Thus, when people villainize others and then assign terms like “crazy” and “unhinged” to them, they are, by extension, villainizing those who suffer from mental illness.

A More Nuanced Perspective

Yet, I have been thinking about this topic a lot. Through my own experiences with mental illness, I have learned to take the time to really think about things when they bother me. So, rather than just chide those throwing about the word crazy and getting angry with them, I questioned if I was just being overly sensitive.

For one thing, I think political correctness can go too far at times, to the point of being ridiculous or even unhelpful to the community it aims to help. (For instance, I’ve been fascinated by the debate between using autistic or autism recently.) Clearly, saying Trump has narcissistic personality disorder is different from simply calling him (or his actions) crazy. After all, crazy has many definitions and it is likely that using the word crazy in that sentence is perfectly fine.

In a strict sense of the concept of sanity vs. insanity, perhaps the actions people are labeling as crazy are inherently abnormal and not sane. Perhaps, “crazy” is, in fact, the correct word to use. But the casual referencing of the people and actions as crazy is what bothers me, not necessarily the word use.

I have this debate with myself a lot about people’s tendency to label mass shooters as crazy, which frustrates me. It’s similar to focusing on the shooter’s skin color or religion, rather than actually focusing on what may have driven him or her to carry out such an action. Yet, I can’t shake the thought that perhaps labeling a shooter as “crazy” or mentally ill isn’t inaccurate. It is fair to say that the very action of killing another person in cold blood is abnormal and not sane.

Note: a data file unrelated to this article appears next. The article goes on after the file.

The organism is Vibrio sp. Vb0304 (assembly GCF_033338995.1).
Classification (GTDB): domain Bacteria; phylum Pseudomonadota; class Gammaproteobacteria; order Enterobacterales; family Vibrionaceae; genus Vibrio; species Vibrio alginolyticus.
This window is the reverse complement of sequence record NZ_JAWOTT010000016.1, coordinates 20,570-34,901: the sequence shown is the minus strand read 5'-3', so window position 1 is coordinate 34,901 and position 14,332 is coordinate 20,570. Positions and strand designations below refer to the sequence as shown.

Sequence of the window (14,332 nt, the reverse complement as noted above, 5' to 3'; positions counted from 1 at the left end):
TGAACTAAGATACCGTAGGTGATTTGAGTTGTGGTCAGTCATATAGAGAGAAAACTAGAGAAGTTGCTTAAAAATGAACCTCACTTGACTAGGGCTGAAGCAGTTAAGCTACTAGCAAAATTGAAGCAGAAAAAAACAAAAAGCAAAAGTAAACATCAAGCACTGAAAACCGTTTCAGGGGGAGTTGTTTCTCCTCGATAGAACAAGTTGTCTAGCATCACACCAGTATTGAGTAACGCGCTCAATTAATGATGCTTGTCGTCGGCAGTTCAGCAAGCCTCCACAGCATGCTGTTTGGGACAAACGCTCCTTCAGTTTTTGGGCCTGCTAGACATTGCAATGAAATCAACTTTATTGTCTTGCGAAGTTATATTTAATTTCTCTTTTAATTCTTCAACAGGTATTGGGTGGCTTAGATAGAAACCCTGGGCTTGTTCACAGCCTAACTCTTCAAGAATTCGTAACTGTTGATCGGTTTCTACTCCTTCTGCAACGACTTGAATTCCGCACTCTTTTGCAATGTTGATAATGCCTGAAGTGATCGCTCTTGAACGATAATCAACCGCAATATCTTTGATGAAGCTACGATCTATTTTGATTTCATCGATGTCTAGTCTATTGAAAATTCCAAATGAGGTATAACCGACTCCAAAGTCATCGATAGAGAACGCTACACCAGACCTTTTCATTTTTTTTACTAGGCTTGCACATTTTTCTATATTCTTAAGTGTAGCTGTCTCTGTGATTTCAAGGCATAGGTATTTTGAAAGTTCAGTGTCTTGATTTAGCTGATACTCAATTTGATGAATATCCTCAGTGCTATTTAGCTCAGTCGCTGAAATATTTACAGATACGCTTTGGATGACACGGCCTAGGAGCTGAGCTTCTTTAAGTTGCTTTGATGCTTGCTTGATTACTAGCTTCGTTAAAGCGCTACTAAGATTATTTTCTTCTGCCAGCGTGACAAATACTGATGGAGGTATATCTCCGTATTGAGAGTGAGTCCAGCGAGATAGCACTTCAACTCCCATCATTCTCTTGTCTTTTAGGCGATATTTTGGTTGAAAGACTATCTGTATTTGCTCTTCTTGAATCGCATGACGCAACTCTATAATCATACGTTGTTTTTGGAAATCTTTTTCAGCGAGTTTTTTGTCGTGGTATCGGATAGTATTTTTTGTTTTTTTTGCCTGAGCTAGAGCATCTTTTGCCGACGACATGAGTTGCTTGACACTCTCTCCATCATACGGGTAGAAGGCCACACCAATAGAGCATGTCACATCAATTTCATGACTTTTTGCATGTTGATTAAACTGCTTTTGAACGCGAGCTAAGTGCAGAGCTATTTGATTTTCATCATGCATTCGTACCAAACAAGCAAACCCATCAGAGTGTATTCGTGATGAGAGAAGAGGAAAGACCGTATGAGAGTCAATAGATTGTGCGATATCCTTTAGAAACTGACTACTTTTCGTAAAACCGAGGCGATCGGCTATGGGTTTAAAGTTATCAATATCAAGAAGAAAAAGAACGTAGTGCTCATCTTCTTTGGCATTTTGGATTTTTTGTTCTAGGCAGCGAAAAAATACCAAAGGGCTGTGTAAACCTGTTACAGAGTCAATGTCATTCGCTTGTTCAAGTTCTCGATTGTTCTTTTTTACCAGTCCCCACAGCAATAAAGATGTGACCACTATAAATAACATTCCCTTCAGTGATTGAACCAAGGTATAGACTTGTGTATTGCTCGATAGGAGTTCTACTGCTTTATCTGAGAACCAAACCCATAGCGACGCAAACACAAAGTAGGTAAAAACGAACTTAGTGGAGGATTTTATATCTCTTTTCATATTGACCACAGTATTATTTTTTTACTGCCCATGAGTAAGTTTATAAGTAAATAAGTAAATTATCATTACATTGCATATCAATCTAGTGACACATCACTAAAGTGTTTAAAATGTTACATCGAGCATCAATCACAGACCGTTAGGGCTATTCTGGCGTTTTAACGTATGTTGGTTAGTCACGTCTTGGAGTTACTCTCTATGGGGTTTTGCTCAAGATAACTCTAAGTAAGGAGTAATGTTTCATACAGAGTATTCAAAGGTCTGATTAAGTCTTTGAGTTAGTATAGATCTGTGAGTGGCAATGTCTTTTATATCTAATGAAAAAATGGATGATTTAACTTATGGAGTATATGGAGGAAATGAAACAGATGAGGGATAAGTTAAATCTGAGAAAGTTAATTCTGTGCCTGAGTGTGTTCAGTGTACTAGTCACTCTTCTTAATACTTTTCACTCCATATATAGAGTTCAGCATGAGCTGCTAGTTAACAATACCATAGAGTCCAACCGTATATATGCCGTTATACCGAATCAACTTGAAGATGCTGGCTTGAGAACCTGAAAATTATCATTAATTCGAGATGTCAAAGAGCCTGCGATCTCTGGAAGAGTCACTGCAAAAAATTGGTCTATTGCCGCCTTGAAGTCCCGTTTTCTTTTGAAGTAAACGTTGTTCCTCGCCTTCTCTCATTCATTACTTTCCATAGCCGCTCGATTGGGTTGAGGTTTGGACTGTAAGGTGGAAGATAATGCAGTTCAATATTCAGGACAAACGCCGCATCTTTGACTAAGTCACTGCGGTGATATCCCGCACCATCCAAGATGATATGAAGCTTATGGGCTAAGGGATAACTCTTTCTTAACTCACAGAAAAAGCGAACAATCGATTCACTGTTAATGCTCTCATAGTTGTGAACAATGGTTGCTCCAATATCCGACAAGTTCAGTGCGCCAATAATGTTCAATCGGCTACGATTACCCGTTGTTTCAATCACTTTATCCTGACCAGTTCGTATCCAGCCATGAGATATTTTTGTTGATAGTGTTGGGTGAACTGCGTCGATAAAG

As I said above, I use the word crazy a lot. Before I began to come to terms with my bipolar disorder, I would throw other words like “depressed” and “bipolar” around a lot, too. But, I know that when I began to consciously say “I have bipolar disorder” vs. “I am bipolar,” it led to a shift in my own thinking.

As a society, we should strive to be careful in how we discuss those we oppose. Labeling them “crazy,” or “unhinged,” is an easy way out. It’s like saying there’s something inherently wrong with them and that is why they do the things we oppose. But, in saying that, you reinforce negative stereotypes that those with mental illness have something inherently wrong with them as well, something that makes them “bad.”

Written by Raven Payne

Recently awakened progressive in pursuit of truth in all things.

Raven Payne is an Editor and Writer for Progressive Army, and a member of its Editorial Board.

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SPLASH! News for April 19, 2017

The Language of Insanity in the Trump Era